Douglass's views were very much colored by his association with Brown; but, with his usual prudence and foresight, he pointed out the difficulties of this plan. From the time of their first meeting the relations of the two men were friendly and confidential. Captain Brown had his scheme ever in mind, and succeeded in convincing Douglass and others that it would subserve a useful purpose,--that, even if it resulted in failure, it would stir the conscience of the nation to a juster appreciation of the iniquity of slavery.

    The Kansas troubles, however, turned Brown's energies for a time into a different channel. After Kansas had been secured to freedom, he returned with renewed ardor to his old project. He stayed for three weeks at Douglass's house at Rochester, and while there carried on an extensive correspondence with sympathizers and supporters, and thoroughly demonstrated to all with whom he conversed that he was a man of one all-absorbing idea.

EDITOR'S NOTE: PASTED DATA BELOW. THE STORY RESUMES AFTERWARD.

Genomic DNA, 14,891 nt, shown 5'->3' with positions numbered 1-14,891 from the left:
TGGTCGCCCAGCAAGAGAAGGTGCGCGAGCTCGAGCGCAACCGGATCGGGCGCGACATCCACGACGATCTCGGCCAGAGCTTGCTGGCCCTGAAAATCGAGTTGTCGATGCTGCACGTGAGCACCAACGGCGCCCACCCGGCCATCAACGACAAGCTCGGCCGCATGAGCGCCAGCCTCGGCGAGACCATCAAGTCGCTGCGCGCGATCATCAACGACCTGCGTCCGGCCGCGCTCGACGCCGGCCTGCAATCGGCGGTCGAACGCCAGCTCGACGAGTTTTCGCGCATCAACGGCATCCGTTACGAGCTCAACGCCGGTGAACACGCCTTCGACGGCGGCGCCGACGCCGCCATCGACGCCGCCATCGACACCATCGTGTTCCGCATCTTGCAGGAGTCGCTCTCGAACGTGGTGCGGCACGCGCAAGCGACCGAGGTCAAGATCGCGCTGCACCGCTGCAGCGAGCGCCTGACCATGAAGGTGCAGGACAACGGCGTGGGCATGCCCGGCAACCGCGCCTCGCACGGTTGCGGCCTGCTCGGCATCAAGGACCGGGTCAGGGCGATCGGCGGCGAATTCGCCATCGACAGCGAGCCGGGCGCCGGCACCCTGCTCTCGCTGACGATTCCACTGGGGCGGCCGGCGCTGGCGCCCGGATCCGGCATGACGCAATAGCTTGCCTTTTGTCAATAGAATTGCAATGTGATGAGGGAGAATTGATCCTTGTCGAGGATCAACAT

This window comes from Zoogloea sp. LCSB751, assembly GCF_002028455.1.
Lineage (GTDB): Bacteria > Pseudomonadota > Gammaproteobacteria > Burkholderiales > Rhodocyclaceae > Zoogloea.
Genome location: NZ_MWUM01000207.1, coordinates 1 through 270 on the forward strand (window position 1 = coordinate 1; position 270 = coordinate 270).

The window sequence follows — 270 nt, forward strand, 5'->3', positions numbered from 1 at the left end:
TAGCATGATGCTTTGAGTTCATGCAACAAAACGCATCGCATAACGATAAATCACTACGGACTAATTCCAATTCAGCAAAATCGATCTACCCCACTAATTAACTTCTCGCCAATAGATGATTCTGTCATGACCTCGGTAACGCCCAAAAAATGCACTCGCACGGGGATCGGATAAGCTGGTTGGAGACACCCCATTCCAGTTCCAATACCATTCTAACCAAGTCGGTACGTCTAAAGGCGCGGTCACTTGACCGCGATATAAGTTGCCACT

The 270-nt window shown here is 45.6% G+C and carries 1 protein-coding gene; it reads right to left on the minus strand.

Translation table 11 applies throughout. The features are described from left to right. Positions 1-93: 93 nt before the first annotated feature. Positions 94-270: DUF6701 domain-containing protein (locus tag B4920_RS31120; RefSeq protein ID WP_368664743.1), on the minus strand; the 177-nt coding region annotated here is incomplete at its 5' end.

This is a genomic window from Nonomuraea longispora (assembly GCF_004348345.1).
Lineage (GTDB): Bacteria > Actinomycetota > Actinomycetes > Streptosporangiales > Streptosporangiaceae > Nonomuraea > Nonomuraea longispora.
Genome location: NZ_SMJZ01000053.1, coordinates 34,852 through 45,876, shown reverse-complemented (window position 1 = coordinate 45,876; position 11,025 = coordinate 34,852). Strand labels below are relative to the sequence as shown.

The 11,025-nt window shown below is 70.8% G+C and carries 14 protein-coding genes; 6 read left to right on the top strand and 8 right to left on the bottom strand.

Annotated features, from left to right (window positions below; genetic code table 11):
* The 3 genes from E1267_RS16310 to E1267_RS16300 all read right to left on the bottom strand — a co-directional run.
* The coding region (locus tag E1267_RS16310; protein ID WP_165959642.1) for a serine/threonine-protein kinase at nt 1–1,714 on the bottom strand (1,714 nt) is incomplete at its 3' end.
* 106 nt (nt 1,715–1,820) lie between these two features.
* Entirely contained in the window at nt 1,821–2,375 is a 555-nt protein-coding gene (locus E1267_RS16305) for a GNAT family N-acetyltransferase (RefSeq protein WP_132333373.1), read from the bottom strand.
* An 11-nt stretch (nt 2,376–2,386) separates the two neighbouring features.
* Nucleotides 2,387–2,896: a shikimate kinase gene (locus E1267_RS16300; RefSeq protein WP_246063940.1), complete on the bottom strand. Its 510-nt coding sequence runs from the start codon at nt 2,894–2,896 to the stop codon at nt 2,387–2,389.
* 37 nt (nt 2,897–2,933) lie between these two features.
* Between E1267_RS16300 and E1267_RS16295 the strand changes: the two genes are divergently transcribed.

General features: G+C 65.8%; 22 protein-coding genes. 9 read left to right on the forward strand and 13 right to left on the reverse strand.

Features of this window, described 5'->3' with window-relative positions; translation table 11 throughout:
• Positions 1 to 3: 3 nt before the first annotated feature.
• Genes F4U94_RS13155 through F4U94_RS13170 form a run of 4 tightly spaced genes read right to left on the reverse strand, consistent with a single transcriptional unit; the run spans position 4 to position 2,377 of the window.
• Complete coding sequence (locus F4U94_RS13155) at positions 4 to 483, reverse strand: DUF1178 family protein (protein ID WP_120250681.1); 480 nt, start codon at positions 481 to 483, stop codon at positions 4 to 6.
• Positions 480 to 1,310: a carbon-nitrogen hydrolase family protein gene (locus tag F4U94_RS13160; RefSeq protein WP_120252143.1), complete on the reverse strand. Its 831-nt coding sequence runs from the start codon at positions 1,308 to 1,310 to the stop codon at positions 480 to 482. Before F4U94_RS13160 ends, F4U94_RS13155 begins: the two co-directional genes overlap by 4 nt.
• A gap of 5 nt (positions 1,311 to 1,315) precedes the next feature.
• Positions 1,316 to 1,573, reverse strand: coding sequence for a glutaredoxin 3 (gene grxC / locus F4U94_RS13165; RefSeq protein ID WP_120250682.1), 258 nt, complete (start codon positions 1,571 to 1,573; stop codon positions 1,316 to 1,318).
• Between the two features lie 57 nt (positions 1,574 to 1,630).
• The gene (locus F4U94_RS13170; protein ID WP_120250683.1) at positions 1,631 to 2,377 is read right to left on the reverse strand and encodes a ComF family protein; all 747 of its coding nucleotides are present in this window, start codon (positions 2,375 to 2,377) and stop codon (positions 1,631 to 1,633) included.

In 1859, very shortly before the raid at Harpers Ferry, Douglass met Brown by appointment, in an abandoned stone quarry near Chambersburg, Pennsylvania. John Brown was already an outlaw, with a price upon his head; for a traitor had betrayed his plan the year before, and he had for this reason deferred its execution for a year. The meeting was surrounded by all the mystery and conducted with all the precautions befitting a meeting of conspirators. Brown had changed the details of his former plan, and told Douglass of his determination to take Harpers Ferry. Douglass opposed the measure vehemently, pointing out its certain and disastrous failure. Brown met each argument with another, and was not to be swayed from his purpose. They spent more than a day together discussing the details of the movement. When the more practical Douglass declined to take part in Brown's attempt, the old man threw his arms around his swarthy friend, in a manner typical of his friendship for the dark race, and said: "Come with me, Douglass, I will defend you with my life. I want you for a special purpose. When I strike, the bees will begin to swarm, and I shall want you to help hive them." But Douglass would not be persuaded. His abandonment of his old friend on the eve of a desperate enterprise was criticised by some, who, as Douglass says, "kept even farther from this brave and heroic man than I did." John Brown went forth to meet a felon's fate and wear a martyr's crown: Douglass lived to fight the battles of his race for years to come. There was room for both, and each played the part for which he was best adapted. It would have strengthened the cause of liberty very little for Douglass to die with Brown.